Edge of 30: Outtake photograph shows its worth


By Lindsay Steele

As a photographer, both in my work at The Catholic Messenger and in my personal life, I am always searching for the “perfect shot.”

What exactly makes a perfect shot? Being able to properly compose the shot, get it in focus and handle the lighting is essential, but it is so much more than that. More than anything, a great shot is about the content. Does it capture a significant moment in time? Does it capture or evoke emotion?

Lindsay Steele
Bob Berry, left, and Daniel Foulke pose for a picture at All Saints Catholic School’s Veterans Day presentation in Davenport in November. While the photograph was not used on The Catholic Messenger’s Veteran’s Day page, reporter Lindsay Steele discusses the latter impact of the photograph on the two men.

As with most things in life, what is significant or emotional can be subjective. I know what I see when I look at a photograph, but what will someone else see?
Sometimes, I love a photograph only to have someone else hate it — especially when it comes to portraiture. I may think the picture is beautiful, but the subject thinks it makes him or her look heavy, toothy, etc.


Conversely, the photographs you think are outtakes are the exact photographs that someone else may treasure forever. You just never know.
In November, I covered a Veterans Day event at All Saints Catholic School in Davenport. As I looked around the gym, camera around my neck and reporter’s notebook in hand, I felt a tap on my shoulder. I turned around to the pleasant surprise of seeing my grandmother-in-law’s longtime companion, Bob, decked out in his Korean War Veterans Association (KWVA) hat and coat. He was sitting with a group of fellow KWVA members, all of whom had spoken to students earlier in the day. The vets looked pretty sharp, and I wanted to take a picture. Bob leaned in to the gentleman beside him and I zoomed in to the two of them. The photo looked nice, but as photojournalism requires more of a candid shot than I’d just taken, I didn’t end up using it for the article. It was, for all intensive purposes, an outtake.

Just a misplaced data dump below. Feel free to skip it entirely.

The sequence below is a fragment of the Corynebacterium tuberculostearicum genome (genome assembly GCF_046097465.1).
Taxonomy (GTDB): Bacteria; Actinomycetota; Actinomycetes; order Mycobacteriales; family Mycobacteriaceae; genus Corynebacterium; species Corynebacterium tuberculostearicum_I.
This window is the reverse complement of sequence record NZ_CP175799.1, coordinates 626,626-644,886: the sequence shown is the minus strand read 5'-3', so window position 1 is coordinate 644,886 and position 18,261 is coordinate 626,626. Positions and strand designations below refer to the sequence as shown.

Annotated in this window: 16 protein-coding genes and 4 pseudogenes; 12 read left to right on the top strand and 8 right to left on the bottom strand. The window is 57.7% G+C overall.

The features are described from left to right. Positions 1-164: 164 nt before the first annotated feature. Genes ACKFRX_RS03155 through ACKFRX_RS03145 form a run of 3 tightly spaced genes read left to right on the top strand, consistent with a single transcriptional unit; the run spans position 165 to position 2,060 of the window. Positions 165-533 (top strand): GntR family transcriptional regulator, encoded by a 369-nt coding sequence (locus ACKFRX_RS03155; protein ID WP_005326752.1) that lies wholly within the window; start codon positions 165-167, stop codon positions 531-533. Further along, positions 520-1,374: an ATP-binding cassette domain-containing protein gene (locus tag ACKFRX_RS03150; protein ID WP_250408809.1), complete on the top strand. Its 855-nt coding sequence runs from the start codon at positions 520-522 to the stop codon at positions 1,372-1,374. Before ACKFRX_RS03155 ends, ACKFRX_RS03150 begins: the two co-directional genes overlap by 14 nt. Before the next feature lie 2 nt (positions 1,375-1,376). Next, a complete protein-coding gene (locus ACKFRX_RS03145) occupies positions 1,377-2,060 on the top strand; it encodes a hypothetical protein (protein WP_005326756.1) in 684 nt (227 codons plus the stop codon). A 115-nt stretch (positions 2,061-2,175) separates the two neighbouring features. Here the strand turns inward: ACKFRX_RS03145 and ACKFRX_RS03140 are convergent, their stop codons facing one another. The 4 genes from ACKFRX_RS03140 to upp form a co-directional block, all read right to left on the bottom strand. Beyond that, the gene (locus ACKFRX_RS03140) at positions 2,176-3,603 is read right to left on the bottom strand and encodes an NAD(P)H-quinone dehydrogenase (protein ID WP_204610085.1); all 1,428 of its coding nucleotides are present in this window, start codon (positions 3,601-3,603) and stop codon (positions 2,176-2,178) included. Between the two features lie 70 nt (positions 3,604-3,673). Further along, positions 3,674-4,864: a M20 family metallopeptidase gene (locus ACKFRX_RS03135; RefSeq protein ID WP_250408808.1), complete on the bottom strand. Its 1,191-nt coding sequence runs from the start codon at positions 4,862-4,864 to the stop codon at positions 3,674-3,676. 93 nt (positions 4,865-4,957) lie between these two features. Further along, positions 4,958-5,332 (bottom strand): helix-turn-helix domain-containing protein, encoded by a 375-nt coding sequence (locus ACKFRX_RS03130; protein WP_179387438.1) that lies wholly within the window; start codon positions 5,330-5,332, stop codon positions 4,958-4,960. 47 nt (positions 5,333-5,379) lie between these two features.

About a month later, as Christmas approached, my husband and I needed to figure out a good gift for Bob. I remembered that photograph and decided to frame a 4-inch by 6-inch print for him. Maybe he’d like it, maybe he wouldn’t. I really wasn’t sure. I also wasn’t sure whether Bob and the gentleman in the picture were close friends or not. As Bob tends to be quite stoic most of the time, that lean was all I had to go by.

On Christmas night, as my in-laws and I sat around a long, rectangular table adorned with a red tablecloth, I watched Bob pick up the gift and unwrap it. Once he saw what was inside, he cocked his head thoughtfully to the side. He stared at it for a few minutes. A small, but palpable smile formed on the side of his face.

After what seemed like forever, he said softly, “These guys are like family to me.”

I kept looking at his face, both observing and absorbing his joy. He said nothing else about the photograph that night, but he didn’t have to for me to know that my journalistic outtake was meaningful for him. Even as others in the group continued unwrapping presents, he picked up the picture again and again and smiled.

I later was able to get in touch with Dan, the other man in the photograph, and share the picture with him through e-mail. He, too, enjoyed it.

As much of a rush as I get taking a picture I believe to be good, being able to make someone else happy through a photograph they find valuable is even more rewarding. Making these two vets smile was, by far, the highlight of my holiday season.

(Editor’s note: Lindsay Steele is a reporter for The Catholic Messenger. Con­tact her at steele@davenportdiocese.org or by phone at (563) 888-4248.)

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